Purpose - This paper describes how non-orthogonal geometric models may be transformed into orthogonal polyhedral models. The main purpose of the transformation is to obtain a geometric model that is easy to describe and further modify without loss of topological information from the original model. Design/methodology/approach - The transformation method presented in this paper is based on fuzzy logic (FL). The idea of using FL for this type of transformation was first described by Takahashi and Shimizu. This paper describes both philosophy and techniques behind the transformation method as well as its application to some example 2D and 3D models. The problem in this paper is to define a transformation technique that will change a non-orthogonal model into a similar orthogonal model. The orthogonal model is unknown at the start of the transformation and will only be specified once the transformation is complete. The model has to satisfy certain conditions, i.e. it should be orthogonal. Findings - The group of non-orthogonal models that contain triangular faces such as tetrahedra or pyramids cannot be successfully recognized using this method. This algorithm fails to transform these types of problem because to do so requires modification of the structure of the model. It appears that only when the edges are divided into pieces and the sharp angles are smoothed then the method can be successfully applied. Even though the method cannot be applied to all geometric models many successful examples for 2D and 3D transformation are presented. Orthogonal models with the same topology, which make them easier to describe, are obtained. Originality/value - This transformation makes it possible to apply simple algorithms to orthogonal models enabling the solution of complex problems usually requiring non-orthogonal models and more complex algorithms.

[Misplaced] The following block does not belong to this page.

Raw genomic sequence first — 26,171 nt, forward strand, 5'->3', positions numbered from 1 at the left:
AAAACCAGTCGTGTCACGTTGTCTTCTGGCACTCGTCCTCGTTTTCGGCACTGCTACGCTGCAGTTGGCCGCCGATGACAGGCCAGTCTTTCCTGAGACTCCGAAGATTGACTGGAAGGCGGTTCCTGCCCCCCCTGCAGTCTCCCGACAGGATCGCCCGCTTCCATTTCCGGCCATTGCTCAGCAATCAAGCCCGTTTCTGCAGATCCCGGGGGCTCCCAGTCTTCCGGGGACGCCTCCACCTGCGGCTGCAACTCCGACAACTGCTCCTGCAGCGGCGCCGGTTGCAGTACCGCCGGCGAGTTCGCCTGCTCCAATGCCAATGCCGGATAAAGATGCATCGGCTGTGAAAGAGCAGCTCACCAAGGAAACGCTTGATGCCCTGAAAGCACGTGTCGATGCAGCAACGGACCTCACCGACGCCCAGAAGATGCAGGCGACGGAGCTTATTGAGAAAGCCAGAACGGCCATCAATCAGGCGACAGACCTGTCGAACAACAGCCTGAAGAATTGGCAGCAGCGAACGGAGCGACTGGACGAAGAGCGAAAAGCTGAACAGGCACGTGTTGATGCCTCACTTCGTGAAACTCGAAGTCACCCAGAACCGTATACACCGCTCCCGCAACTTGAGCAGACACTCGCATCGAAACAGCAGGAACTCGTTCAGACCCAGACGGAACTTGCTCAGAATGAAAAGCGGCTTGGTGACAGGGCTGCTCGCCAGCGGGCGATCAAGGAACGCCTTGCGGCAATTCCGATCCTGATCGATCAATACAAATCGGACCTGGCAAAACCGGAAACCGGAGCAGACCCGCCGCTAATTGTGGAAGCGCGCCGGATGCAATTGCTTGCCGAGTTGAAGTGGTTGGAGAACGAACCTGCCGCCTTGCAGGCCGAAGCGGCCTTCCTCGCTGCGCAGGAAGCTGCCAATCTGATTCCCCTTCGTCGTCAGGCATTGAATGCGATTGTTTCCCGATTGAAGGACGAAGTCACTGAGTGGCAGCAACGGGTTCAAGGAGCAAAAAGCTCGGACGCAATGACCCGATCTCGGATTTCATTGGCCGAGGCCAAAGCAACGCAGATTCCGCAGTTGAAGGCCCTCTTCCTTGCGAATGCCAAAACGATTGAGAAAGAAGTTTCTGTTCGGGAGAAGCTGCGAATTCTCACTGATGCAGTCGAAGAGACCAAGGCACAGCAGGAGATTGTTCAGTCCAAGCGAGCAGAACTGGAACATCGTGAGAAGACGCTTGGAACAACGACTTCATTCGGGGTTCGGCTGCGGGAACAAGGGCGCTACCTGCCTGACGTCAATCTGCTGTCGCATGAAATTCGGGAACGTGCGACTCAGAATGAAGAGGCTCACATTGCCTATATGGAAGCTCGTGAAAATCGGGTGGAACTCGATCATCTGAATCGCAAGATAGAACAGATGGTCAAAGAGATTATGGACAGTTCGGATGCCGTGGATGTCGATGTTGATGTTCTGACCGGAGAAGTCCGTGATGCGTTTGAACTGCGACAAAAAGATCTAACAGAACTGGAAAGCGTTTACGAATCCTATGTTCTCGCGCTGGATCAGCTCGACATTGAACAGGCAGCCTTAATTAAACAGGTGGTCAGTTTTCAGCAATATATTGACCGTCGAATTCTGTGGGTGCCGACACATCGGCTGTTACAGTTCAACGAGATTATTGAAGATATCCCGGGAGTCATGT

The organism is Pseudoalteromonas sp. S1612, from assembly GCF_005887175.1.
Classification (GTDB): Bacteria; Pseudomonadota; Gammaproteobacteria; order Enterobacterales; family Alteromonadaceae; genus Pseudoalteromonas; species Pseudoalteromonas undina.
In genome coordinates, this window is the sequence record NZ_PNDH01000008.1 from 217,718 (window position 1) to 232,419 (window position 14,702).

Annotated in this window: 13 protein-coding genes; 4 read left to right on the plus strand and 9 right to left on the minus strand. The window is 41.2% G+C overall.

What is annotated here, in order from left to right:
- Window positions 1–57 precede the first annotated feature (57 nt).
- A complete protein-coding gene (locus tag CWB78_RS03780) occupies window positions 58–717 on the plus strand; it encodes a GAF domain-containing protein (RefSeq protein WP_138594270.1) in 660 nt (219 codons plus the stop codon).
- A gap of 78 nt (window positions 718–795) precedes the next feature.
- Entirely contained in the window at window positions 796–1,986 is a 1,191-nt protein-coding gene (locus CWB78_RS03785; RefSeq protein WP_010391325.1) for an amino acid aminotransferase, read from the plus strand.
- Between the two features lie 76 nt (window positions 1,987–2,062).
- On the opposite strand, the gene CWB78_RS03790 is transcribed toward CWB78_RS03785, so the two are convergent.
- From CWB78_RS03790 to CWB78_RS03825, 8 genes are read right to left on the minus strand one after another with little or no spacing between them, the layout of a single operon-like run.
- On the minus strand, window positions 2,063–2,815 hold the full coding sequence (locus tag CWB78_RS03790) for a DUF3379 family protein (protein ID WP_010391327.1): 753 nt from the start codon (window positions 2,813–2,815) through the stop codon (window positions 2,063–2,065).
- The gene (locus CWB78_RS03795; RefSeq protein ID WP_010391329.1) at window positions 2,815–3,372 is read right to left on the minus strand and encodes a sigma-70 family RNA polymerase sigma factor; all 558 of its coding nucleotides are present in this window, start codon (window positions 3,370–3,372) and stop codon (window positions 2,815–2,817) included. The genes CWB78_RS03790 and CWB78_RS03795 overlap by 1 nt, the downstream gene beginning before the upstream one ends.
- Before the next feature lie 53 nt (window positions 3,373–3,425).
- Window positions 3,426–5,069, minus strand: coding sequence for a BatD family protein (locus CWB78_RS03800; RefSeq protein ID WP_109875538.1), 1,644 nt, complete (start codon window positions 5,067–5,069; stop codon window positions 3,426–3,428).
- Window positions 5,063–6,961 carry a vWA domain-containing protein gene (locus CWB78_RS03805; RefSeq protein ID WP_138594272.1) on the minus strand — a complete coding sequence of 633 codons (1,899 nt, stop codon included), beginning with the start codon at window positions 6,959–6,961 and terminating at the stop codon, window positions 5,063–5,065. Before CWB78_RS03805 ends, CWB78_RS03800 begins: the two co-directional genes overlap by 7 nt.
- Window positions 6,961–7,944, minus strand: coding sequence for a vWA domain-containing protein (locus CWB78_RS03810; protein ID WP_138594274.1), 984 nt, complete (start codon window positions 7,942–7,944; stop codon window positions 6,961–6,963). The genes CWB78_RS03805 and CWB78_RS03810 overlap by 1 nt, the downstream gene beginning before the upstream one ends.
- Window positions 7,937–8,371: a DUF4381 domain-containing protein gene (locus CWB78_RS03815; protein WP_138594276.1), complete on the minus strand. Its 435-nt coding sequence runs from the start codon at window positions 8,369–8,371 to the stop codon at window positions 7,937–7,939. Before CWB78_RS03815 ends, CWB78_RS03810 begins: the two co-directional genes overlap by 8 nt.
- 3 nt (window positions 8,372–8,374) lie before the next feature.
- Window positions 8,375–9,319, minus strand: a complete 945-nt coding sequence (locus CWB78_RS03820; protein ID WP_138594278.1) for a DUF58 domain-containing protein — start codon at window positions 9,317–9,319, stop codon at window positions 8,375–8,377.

|Number of pages||25|
|Journal||Engineering Computations: International Journal for Computer Aided Engineering and Software|
|Publication status||Published - 2005|
- Fuzzy logic
- Geometric planes and solids